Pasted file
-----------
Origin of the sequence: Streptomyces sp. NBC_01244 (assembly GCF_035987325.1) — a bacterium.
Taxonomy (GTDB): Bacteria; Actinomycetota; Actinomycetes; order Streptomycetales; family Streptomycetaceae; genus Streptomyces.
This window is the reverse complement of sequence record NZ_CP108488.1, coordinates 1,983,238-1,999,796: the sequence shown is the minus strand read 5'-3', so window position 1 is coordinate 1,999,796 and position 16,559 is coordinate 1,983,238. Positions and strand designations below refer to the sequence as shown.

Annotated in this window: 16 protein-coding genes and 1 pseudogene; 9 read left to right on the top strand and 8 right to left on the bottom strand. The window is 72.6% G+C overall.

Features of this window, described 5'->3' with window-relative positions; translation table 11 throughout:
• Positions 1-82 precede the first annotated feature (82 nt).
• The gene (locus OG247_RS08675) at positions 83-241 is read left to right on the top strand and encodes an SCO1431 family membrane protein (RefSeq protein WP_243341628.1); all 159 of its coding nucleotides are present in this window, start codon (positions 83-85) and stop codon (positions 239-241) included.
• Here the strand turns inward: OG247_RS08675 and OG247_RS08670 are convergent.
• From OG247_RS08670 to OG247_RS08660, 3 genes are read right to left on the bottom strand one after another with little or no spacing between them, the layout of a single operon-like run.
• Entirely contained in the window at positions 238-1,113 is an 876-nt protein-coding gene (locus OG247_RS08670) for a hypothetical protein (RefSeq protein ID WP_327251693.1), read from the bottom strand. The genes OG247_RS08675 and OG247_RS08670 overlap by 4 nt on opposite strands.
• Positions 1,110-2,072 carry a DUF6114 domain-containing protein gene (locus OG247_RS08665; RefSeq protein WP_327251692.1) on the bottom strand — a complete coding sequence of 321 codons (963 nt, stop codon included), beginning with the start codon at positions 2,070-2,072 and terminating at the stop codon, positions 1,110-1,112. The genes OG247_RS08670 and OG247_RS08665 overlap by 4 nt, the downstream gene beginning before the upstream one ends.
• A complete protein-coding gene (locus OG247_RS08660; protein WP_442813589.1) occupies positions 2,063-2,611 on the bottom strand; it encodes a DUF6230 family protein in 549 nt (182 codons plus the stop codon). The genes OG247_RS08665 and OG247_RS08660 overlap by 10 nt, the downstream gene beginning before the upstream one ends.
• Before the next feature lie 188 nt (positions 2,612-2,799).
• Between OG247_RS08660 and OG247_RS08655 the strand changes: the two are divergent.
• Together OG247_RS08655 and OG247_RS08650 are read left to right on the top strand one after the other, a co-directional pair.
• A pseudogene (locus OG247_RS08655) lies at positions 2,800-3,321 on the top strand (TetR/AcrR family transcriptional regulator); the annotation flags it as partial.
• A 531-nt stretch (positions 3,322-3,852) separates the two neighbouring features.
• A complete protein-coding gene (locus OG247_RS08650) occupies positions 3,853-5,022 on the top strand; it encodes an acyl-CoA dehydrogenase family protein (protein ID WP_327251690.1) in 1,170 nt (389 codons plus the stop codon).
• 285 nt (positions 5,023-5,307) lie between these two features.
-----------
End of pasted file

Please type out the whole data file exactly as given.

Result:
Origin of the sequence: Streptomyces sp. NBC_01244 (assembly GCF_035987325.1) — a bacterium.
Taxonomy (GTDB): Bacteria; Actinomycetota; Actinomycetes; order Streptomycetales; family Streptomycetaceae; genus Streptomyces.
This window is the reverse complement of sequence record NZ_CP108488.1, coordinates 1,983,238-1,999,796: the sequence shown is the minus strand read 5'-3', so window position 1 is coordinate 1,999,796 and position 16,559 is coordinate 1,983,238. Positions and strand designations below refer to the sequence as shown.

Annotated in this window: 16 protein-coding genes and 1 pseudogene; 9 read left to right on the top strand and 8 right to left on the bottom strand. The window is 72.6% G+C overall.

Features of this window, described 5'->3' with window-relative positions; translation table 11 throughout:
• Positions 1-82 precede the first annotated feature (82 nt).
• The gene (locus OG247_RS08675) at positions 83-241 is read left to right on the top strand and encodes an SCO1431 family membrane protein (RefSeq protein WP_243341628.1); all 159 of its coding nucleotides are present in this window, start codon (positions 83-85) and stop codon (positions 239-241) included.
• Here the strand turns inward: OG247_RS08675 and OG247_RS08670 are convergent.
• From OG247_RS08670 to OG247_RS08660, 3 genes are read right to left on the bottom strand one after another with little or no spacing between them, the layout of a single operon-like run.
• Entirely contained in the window at positions 238-1,113 is an 876-nt protein-coding gene (locus OG247_RS08670) for a hypothetical protein (RefSeq protein ID WP_327251693.1), read from the bottom strand. The genes OG247_RS08675 and OG247_RS08670 overlap by 4 nt on opposite strands.
• Positions 1,110-2,072 carry a DUF6114 domain-containing protein gene (locus OG247_RS08665; RefSeq protein WP_327251692.1) on the bottom strand — a complete coding sequence of 321 codons (963 nt, stop codon included), beginning with the start codon at positions 2,070-2,072 and terminating at the stop codon, positions 1,110-1,112. The genes OG247_RS08670 and OG247_RS08665 overlap by 4 nt, the downstream gene beginning before the upstream one ends.
• A complete protein-coding gene (locus OG247_RS08660; protein WP_442813589.1) occupies positions 2,063-2,611 on the bottom strand; it encodes a DUF6230 family protein in 549 nt (182 codons plus the stop codon). The genes OG247_RS08665 and OG247_RS08660 overlap by 10 nt, the downstream gene beginning before the upstream one ends.
• Before the next feature lie 188 nt (positions 2,612-2,799).
• Between OG247_RS08660 and OG247_RS08655 the strand changes: the two are divergent.
• Together OG247_RS08655 and OG247_RS08650 are read left to right on the top strand one after the other, a co-directional pair.
• A pseudogene (locus OG247_RS08655) lies at positions 2,800-3,321 on the top strand (TetR/AcrR family transcriptional regulator); the annotation flags it as partial.
• A 531-nt stretch (positions 3,322-3,852) separates the two neighbouring features.
• A complete protein-coding gene (locus OG247_RS08650) occupies positions 3,853-5,022 on the top strand; it encodes an acyl-CoA dehydrogenase family protein (protein ID WP_327251690.1) in 1,170 nt (389 codons plus the stop codon).
• 285 nt (positions 5,023-5,307) lie between these two features.